either Diquat or Fluridone herbicides. These professional-grade aquatic herbicides
are great because they are formulated to treat many different floating, submerged, and emerged
weeds. These aren’t just used for ponds, but can
also be used to treat weeds in lakes, reservoirs, canals, and others. Just be sure to read the label to make sure
your type of body of water is listed. Diquat and Fluridone are both liquid aquatic
herbicides. We generally recommend liquid herbicides because
they can control weeds through spot and broadcast treatments, and can be spread evenly with
a pump sprayer. Follow label directions for proper mix and
usage rates. Depending on the targeted weed and the water’s
depth, you can spray the herbicide over the water along the shoreline, spot treat emerged
weeds, or broadcast spray over the water’s surface. You can also use a product called Vision pond
dye. This is non-toxic dye that is safe for animal,
human, and plant life. This will give the water a natural blue color
but also filters UV light to inhibit algae and weed growth. Follow the label directions for proper application
rate and pour at the edge of the pond. The water’s natural movement will disperse
the dye. Important things to consider: Aquatic herbicides
are most effective against active weeds. Be sure to make sure your applications during
warm, sunny days when rain is not in the immediate forecast. Consider using a fountain or another aeration
device to create an oxygen-rich environment. And most important, only treat around one
third of the water at a time, waiting fourteen days inbetween treatments. As the weeds die off, they can reduce the
amount of oxygen in the water. Kill too many weeds at once, and it can deplete
the oxygen in the water and kill the aquatic life. These are just some of the things you can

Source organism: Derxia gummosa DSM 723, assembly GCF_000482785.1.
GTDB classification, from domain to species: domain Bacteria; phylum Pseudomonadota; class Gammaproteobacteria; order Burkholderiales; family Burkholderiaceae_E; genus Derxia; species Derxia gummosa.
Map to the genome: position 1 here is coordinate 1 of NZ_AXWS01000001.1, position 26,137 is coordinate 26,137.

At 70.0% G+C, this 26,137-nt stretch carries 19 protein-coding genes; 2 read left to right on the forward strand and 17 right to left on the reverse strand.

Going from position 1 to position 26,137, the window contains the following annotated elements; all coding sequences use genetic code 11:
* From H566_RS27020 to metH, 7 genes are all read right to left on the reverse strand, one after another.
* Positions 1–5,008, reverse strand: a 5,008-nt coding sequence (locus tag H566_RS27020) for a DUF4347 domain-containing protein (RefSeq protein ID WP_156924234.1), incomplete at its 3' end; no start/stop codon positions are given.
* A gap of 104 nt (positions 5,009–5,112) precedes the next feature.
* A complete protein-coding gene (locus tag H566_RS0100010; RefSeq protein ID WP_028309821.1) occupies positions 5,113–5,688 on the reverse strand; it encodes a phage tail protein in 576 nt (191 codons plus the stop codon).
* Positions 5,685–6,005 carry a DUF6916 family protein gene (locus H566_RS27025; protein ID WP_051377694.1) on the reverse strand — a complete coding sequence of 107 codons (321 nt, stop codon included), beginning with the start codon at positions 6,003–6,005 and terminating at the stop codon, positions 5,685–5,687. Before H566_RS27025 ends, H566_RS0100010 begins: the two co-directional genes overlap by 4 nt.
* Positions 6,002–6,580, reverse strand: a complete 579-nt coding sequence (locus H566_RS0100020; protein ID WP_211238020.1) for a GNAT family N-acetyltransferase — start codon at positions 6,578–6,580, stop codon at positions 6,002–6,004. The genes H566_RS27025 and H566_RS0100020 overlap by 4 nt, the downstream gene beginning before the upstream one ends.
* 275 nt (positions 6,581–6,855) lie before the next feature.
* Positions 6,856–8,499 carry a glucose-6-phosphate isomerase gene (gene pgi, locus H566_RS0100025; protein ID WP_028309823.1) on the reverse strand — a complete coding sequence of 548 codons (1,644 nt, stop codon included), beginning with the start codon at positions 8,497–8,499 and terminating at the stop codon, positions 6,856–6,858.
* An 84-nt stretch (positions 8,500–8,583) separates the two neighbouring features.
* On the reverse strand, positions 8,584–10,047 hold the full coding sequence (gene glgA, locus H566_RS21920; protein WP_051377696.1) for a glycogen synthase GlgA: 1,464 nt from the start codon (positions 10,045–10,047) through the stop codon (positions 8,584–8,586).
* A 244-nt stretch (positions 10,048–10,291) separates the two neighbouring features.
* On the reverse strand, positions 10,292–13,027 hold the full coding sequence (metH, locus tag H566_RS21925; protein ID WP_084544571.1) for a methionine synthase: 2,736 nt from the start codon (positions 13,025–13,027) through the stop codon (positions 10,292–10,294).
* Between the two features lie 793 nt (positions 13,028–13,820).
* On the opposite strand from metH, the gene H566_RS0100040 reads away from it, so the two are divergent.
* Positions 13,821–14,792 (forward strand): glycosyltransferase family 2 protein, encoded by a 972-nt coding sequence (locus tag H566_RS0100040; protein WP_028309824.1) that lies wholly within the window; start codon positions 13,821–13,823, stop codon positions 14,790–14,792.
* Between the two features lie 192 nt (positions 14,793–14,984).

do to control and prevent aquatic weeds from invading your pond. Visit our website for in-depth guides that
can help you identify and treat for specific weeds. We one hundred percent guarantee that these
products and tips we offer will get rid of your specific aquatic weed problem, and we
offer same day shipping to help you get control quickly. Solutions is a small family owned business,
and we rely on referrals from customers like you, so if you liked this how to guide, please
share and tell your friends and family about us. Also please don’t hesitate to give us a
call or shoot us an email. I’m Jason with Solutions Pest and Lawn,
“Ask us how, then do it yourself.”

Comments 3

  • I got plants coming out of the filter which I believe that , that may be the reason why I'm losing so much water in my pond everyday I see my pond is low . Any recommendations?

  • Get information and website!

  • I’m so glad I found this video!!
    We live in the country where tee used to have three fish ponds, but now there r no fish and it’s not used for fishing, but the weeds are out in control in one of them. We still have ducks, water hens, heron etc. I’m going to take photos tomorrow and send them to this email address given, I really hope u guys can help us! It would be great to see our ponds again!!